So how will we ensure the future of motorcycling? By getting my generation, the Millennials, into motorcycling. With all due respect to older generations (median age for both men and women riders in the United States is above 35), I must say that for the next 20 years, targeting Millennials and their successors will be the key to growth. As a Millennial and a rider, here’s how I think we can get more of my cohort riding.
Make it easy and affordable to learn
First of all, we need to build motorcycle culture, especially one that is diverse. This means in part that selling the idea of motorcycling has little to do with specific bike styles, product marketing or advertising, and almost entirely to do with getting people on motorcycles, and eliminating cost barriers to riding. By far the absolute best way to build motorcycle culture and increase ridership is to get more people riding motorcycles the correct and safe way the first time they swing a leg over one. Enable people to have a safe and fun experience for their first time out on a bike and they will, at the very least, have a positive view of motorcycling and be a safer car driver.
Out-of-pocket cost for a safety course can get in the way of this. For example, in Connecticut, where the law requires you to pass a state-approved course to get the “M” endorsement on your driver’s license, the cost to an individual taking the MSF Basic RiderCourse (BRC) is $200. That’s money that’s probably better spent on a helmet. Conversely, Illinois and Pennsylvania offer the BRC for free to individuals, the only two states to do so. These are state-sponsored, self-funded programs not paid for by regular taxes (e.g. income, property, sales, or business tax). If it can be done in these states, why not in others? Ensuring that beginner riding courses are available at a low but sustainable cost must be one of the first steps in building the culture.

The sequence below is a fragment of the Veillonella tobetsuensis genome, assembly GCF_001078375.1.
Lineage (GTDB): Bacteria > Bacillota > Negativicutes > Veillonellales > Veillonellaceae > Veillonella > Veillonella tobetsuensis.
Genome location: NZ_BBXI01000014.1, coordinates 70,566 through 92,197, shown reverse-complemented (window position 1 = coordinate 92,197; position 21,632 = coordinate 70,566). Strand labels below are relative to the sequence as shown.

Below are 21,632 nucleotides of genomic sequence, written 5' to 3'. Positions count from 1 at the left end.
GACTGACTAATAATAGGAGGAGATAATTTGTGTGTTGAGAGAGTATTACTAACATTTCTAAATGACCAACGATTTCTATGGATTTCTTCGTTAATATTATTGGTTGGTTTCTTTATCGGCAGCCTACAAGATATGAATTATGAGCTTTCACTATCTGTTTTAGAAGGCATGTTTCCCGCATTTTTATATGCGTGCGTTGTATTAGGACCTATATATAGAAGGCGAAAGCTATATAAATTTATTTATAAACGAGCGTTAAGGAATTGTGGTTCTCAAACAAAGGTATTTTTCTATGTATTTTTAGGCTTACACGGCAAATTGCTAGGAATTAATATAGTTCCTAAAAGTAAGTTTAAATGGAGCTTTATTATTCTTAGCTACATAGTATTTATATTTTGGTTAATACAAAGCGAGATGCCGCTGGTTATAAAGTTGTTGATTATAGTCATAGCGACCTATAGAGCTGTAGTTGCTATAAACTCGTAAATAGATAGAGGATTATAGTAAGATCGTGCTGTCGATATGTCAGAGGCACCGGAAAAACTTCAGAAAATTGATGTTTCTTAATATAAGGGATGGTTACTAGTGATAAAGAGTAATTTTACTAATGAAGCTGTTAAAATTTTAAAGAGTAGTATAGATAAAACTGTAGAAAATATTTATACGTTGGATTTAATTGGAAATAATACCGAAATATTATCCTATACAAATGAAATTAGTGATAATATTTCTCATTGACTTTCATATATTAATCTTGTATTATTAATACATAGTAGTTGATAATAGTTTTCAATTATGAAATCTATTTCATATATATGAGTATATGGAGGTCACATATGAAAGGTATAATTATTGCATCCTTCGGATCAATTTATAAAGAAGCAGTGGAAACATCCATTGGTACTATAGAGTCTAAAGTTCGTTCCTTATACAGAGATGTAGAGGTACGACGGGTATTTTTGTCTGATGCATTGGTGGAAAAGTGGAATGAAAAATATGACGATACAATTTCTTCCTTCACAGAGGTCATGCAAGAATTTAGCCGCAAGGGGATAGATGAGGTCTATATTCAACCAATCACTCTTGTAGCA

Motorcycles are transportation, not just toys
We need to stress the fact that motorcycles are a fun and practical way to get from point A to point B, not just a toy for those with disposable income. Millennials are probably the most well traveled generation in our country’s history, and from the northern climes of Sweden to the crowded streets of an Indian city or the remote villages of Malawi, Millennials have seen how everyone “over there” gets from place to place on a motorcycle.
I was inspired to start riding after a trip to London and Paris, where I saw people commuting on scooters and saving gas and money. I came home, bought a cheap, used 150 cc scooter I called “Black Lightning,” and now, five years later, I’ve not only moved on to other motorcycles, I’m also a certified Motorcycle Safety Foundation RiderCoach.